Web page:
As beautiful as colonisers’ buildings are, such as the cathedral in the Plaza de Armas in Cusco, Peru, to use the  the term “colonial charm” glosses over the blood spilt and destruction wrought in their creation, a travel writer says. Photo: Shutterstock
As beautiful as colonisers’ buildings are, such as the cathedral in the Plaza de Armas in Cusco, Peru, to use the the term “colonial charm” glosses over the blood spilt and destruction wrought in their creation, a travel writer says. Photo: Shutterstock
Mark Footer
Opinion

Opinion

Destinations known by Mark Footer

Why ‘colonial charm’ should not be expunged from the lexicon despite the death and destruction perpetrated by colonisers that it glosses over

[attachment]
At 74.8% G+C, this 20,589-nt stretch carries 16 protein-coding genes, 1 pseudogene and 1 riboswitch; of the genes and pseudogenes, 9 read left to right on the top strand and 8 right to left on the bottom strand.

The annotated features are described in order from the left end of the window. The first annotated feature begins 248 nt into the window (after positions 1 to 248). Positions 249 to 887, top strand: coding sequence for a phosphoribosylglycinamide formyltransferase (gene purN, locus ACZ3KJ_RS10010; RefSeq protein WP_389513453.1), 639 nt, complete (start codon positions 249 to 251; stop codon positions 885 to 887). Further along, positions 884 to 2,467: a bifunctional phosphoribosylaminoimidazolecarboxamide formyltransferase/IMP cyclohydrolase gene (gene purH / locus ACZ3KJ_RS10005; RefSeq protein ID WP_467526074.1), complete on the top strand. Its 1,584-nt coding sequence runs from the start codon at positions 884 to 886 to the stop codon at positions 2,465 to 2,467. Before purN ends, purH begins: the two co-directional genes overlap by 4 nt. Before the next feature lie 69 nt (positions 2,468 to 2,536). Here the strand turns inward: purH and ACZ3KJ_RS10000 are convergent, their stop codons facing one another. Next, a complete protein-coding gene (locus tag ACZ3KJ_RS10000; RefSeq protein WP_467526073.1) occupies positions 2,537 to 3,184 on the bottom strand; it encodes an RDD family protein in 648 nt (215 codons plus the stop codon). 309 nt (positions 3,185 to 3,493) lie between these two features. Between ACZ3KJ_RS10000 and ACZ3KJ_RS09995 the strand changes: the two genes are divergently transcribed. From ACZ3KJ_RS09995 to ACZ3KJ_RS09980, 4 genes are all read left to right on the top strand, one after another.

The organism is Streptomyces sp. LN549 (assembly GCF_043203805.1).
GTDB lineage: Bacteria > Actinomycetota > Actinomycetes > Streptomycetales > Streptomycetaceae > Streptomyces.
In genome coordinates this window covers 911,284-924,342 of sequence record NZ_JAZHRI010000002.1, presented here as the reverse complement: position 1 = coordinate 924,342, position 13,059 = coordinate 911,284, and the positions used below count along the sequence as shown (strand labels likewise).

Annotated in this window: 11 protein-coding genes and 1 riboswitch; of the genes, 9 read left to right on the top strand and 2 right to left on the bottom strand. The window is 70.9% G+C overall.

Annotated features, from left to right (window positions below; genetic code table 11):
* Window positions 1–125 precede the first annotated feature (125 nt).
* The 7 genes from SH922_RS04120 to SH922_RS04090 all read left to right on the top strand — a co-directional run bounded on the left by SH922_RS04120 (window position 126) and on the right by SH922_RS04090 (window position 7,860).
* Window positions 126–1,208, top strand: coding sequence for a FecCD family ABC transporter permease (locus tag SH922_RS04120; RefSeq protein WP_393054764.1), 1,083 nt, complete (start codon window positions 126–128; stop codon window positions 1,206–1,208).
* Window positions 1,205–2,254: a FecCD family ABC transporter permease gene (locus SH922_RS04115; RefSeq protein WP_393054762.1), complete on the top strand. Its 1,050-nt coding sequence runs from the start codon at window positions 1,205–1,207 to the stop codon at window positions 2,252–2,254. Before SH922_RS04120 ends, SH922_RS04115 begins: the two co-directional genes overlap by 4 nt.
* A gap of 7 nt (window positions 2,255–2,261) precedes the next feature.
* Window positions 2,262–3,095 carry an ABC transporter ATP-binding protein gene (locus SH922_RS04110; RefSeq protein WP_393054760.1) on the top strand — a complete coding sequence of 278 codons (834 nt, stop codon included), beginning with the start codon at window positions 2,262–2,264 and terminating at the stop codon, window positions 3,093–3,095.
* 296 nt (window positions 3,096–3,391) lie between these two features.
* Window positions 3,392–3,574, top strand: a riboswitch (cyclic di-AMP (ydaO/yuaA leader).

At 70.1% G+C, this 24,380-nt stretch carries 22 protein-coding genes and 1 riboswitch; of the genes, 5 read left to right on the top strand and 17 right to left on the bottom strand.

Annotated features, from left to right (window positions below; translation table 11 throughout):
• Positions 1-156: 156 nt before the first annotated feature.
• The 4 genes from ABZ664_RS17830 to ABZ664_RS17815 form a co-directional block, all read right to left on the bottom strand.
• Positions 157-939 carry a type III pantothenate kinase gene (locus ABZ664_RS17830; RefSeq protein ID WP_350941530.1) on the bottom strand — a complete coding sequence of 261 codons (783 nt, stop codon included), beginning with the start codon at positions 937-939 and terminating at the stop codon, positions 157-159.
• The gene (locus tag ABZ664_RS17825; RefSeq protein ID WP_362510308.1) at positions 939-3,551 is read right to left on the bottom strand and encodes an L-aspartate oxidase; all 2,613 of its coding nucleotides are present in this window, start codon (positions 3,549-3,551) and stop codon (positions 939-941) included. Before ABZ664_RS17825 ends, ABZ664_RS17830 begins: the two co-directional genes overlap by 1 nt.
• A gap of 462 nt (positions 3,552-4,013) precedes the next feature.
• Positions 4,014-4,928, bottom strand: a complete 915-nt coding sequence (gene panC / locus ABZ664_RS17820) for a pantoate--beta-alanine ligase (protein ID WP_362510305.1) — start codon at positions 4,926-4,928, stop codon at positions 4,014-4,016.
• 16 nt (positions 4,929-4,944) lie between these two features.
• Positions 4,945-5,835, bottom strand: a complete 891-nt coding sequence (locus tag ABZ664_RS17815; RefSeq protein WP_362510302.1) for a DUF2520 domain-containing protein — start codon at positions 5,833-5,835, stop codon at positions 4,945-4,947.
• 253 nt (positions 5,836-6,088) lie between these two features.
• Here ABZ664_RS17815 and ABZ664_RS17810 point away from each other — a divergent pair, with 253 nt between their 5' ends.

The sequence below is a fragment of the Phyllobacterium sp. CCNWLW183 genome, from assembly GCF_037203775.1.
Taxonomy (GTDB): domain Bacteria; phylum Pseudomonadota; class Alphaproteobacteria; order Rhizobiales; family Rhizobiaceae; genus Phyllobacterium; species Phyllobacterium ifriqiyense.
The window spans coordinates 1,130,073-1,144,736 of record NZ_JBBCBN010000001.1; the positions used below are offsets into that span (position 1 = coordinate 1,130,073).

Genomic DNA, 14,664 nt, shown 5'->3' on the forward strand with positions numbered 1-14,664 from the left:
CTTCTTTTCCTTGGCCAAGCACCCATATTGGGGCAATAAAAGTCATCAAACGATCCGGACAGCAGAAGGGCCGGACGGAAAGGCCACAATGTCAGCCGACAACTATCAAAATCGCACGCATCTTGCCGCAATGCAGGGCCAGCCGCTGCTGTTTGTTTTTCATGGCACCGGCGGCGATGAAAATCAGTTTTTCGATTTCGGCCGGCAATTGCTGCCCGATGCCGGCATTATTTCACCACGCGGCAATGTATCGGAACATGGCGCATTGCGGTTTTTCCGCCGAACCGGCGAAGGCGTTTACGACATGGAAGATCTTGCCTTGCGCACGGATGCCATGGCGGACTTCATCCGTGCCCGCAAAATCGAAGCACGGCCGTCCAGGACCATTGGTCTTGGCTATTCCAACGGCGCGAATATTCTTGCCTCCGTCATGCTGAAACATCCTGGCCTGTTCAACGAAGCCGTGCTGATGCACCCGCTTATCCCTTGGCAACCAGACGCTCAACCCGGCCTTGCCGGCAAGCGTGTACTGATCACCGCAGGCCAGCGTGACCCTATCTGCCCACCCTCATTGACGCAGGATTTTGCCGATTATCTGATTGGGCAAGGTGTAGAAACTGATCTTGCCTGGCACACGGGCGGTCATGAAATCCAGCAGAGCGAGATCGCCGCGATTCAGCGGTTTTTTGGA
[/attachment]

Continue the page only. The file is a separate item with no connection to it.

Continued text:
• ‘Colonialism isn’t something to celebrate,’ a travel writer said while making the case that people like him should stop using the term ‘colonial charm’
  • Destinations Known reckons that is going too far. The term draws wealthy tourists from erstwhile coloniser countries, whose spending is a form of restitution

As beautiful as colonisers’ buildings are, such as the cathedral in the Plaza de Armas in Cusco, Peru, to use the  the term “colonial charm” glosses over the blood spilt and destruction wrought in their creation, a travel writer says. Photo: Shutterstock
As beautiful as colonisers’ buildings are, such as the cathedral in the Plaza de Armas in Cusco, Peru, to use the the term “colonial charm” glosses over the blood spilt and destruction wrought in their creation, a travel writer says. Photo: Shutterstock
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